Thanks SO MUCH for your help!! (And sorry if that was really long!)
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Old June 18th, 2008, 08:33 PM   #2
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Welcome to the next twenty years of working out the answer to your question.. What is the best kit...? How to use it etc..

My advice would be to buy one thing at a time and buy the best. It's better to be good at one thing rather than bad at everything.
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Old June 18th, 2008, 10:39 PM   #3
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Haha...well, it's certainly a fun career!

Heh, I suppose that's true! I'll probably be back here on DV Info asking about equipment for my kit 20 years down the road from now!

Thanks for the advice about buying one piece at a time, I think that's certainly helpful. Especially in the financial department...

On that note, how do you guys think the Sony PCM-d50 would stack up on it's own? I think that that's a very prospective piece of gear that could last for a long time (it better for $500) although I'm still iffy about it not having any XLR inputs. That makes me wonder about it's capability with more mics in the future, especially when the accessory to add XLR inputs is almost as much as the recorder itself! Anyway, does anybody have experience with it? Would the built in mics be good enough to record a marching band if I set it up on a separate tripod mount next to my camera? Or should I really lean more towards something like two M3's in an x-y pattern attached to a Zoom H4? (Which I could get for about $150 more than the Sony..although that's getting a little bit more expensive than I would have originally liked)

The more that I start to think about it, the more I lean towards the M3's since their hypercardioid pickup pattern would really be good for the ENG stuff I do at the school. Concrete can be an audio killer!!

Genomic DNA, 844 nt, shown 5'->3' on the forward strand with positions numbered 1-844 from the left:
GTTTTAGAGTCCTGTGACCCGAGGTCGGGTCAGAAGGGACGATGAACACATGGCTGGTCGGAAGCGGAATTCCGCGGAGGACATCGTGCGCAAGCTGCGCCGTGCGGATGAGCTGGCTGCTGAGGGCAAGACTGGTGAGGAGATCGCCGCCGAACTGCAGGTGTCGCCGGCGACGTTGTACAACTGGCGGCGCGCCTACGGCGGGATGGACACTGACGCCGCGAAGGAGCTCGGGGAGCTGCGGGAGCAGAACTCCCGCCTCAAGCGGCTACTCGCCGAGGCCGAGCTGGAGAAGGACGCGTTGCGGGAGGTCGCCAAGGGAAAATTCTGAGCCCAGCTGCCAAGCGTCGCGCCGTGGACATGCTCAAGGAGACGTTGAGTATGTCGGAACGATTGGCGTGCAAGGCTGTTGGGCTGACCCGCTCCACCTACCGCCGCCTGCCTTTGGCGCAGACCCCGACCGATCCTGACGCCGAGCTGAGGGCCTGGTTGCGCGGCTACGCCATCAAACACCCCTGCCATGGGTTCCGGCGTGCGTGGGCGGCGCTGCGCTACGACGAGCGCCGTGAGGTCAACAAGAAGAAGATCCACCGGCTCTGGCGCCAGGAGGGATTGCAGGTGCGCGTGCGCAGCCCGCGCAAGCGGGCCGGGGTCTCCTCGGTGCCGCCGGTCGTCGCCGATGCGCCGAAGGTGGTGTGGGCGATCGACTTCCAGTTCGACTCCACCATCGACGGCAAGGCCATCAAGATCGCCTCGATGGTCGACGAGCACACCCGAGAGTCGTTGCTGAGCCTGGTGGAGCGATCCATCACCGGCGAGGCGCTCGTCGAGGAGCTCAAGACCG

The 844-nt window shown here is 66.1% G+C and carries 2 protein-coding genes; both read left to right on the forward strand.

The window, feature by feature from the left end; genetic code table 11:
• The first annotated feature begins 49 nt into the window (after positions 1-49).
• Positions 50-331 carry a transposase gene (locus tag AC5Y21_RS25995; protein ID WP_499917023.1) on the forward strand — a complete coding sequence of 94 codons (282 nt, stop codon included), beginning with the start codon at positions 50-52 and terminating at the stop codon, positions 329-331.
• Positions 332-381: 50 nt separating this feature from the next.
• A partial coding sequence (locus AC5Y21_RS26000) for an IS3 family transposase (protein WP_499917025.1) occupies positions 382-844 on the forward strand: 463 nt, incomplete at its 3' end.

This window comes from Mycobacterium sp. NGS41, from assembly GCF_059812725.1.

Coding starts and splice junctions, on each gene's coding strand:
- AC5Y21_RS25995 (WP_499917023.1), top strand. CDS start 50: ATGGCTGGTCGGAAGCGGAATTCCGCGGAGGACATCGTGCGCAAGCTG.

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Old June 18th, 2008, 10:50 PM   #4
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M3 not a Hyper

Oh, whoops, I think I made a mistake. I had thought that the Rode M3 was a hypercardioid, but when I looked it up again at B&H, it turns out to just be a cardioid pickup pattern. My bad!
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Old June 19th, 2008, 04:11 AM   #5
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Check out the sony ecm-957 M/S stereo mic it is very good quality and value and would hook up to a D-50 perfectly. The mics on the D-50 are good and would be fine for recording the marching band on its own but you will need the wind shield.

I use this combination in addition to my Z7 set-up and it doesnt bother me that it doesnt have XLR inputs the mic amps are way better than the zoom or edirols and I also have a small eng-44 mixer if I need xlr inputs.
Over 15 minutes in Broadcast Film and TV production: http://www.imdb.com/name/nm1044352/
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Old June 19th, 2008, 04:38 PM   #6
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PCM D50 is a great piece of kit. The mic's are great but the windshield is not as good as a full Rycote set up. I would personally be wary of using it out doors for critical recordings as the gerbal on the end, although better than foam is still not suficient for windy conditions. Nothing more than a lite breeze will be safe.

I would forgot the XLR adapter. Get a mixer and use the mini jack in which is excellent.

I've recorded some Bras bands with a Schoeps/Neumann unmatched pair via an SQN mixer into the mini jack line in and the results are exceptional.

This device fulfills it's role well. That is the trick. Buy one thing to do one thing well. If something does two things half well then it will not be any good for you.